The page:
Laser Resurfacing

Laser resurfacing is the use of beams of light to rejuvenate the skin.

Gary Ross > Non-Surgical > Laser Resurfacing

What is Laser Resurfacing?

Laser resurfacing is the use of beams of light to rejuvenate the skin. Laser stands for light amplification by the stimulated emission of radiation. There are many different lasers and many different strengths. They can be used to treat wrinkles; acne, facial scars, aged or sun damaged skin, enlarged oil glands, warts and birthmarks.

How does it work?

Laser resurfacing uses a beam of energy that vaporises or ablates the upper layers of the skin. The levels to which the energy is applied can be varied as can the type of laser to create different results.

What are the different types of laser?

Intense pulse light and lasers are used to treat a variety of skin conditions, birthmarks, growths and cosmetic complaints. Common lasers include CO2, Erbium (Er): YAG, Pulsed dye, Q switch Neodymium (ND: YAG) and KTP. Each have different pros and cons and no one laser can treat all skin conditions.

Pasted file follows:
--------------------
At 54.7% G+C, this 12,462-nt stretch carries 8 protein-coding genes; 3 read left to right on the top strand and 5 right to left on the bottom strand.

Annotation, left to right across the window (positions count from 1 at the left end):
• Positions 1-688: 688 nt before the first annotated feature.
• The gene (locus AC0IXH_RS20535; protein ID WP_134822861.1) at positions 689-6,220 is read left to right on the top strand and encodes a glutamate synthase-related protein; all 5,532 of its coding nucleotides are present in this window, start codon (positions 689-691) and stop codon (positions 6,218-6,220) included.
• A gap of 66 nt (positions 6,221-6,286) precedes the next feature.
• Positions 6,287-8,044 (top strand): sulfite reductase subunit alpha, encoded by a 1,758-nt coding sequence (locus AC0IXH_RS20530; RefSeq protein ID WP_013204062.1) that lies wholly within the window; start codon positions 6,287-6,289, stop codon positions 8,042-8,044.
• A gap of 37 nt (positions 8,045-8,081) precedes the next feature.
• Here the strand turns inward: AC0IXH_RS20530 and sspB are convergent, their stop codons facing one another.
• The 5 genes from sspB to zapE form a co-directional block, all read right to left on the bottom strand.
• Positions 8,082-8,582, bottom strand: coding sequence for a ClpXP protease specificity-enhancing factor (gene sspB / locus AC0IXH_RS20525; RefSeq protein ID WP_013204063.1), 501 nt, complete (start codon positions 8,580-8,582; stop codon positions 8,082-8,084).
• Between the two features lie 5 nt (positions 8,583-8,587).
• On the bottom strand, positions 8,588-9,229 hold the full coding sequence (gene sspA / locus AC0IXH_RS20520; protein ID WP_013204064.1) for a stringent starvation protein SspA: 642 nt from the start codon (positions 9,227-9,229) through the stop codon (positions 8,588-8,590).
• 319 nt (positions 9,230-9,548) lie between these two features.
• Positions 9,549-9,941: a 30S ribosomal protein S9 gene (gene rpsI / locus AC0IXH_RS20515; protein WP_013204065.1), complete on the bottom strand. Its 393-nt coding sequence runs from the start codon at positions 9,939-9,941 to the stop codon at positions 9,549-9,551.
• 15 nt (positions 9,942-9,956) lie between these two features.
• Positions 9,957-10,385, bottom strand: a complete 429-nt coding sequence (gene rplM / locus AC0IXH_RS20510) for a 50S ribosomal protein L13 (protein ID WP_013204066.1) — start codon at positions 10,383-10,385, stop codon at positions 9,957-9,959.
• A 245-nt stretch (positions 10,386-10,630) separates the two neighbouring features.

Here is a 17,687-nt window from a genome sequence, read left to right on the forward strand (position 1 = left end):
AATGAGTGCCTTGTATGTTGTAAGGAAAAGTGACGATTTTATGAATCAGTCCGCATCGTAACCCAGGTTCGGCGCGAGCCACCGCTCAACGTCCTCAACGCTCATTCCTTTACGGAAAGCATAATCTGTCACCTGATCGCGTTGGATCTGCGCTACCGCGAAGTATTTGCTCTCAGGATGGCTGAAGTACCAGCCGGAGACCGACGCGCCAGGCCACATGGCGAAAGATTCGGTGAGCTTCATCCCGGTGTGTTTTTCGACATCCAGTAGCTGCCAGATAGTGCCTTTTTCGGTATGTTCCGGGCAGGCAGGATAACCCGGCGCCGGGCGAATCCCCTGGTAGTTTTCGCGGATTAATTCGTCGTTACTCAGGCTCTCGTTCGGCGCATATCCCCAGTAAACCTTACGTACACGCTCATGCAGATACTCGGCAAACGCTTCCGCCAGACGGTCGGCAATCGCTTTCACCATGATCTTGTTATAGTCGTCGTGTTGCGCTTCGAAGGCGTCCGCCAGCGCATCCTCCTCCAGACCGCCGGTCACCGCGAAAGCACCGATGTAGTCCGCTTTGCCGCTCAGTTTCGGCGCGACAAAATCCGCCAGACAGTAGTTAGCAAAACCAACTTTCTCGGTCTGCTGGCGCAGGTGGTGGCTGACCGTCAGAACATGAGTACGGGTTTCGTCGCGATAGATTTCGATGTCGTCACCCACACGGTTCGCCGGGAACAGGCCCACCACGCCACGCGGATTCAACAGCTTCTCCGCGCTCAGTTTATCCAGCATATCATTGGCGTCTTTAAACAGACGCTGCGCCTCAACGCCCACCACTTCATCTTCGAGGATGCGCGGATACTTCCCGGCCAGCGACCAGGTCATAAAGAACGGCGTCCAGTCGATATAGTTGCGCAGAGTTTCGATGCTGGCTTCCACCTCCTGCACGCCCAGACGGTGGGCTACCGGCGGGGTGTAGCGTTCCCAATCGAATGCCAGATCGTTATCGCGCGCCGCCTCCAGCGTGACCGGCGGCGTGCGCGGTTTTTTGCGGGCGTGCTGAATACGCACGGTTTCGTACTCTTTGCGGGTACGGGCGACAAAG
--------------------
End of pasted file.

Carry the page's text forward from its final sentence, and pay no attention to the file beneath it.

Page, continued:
How is laser resurfacing performed?

You will start some skin treatments prior to laser resurfacing and these will be customised to your skin type. Most laser resurfacing does not require anaesthetic and the treatment takes around 30 mins to 2 hours depending on the type of laser and the area in question. The laser is passed over the area and you will feel some discomfort during this time. Following the procedure the area is kept moist with ointment or surgical bandages for the first few days. The skin is typically red or pink and may be covered with a fine crust. The treated areas must be protected from sunlight after the procedure and once healing has occurred sun factor cream should be applied.

What are the risks?

The risks for lasers are related directly to the strength of the laser used. Often lasers that obtain the most dramatic results are also those with the greatest risks associated. Common minor complications include crusting, swelling and redness. Uncommon complications include hypopigmentation, hyperpigmentation and scarring.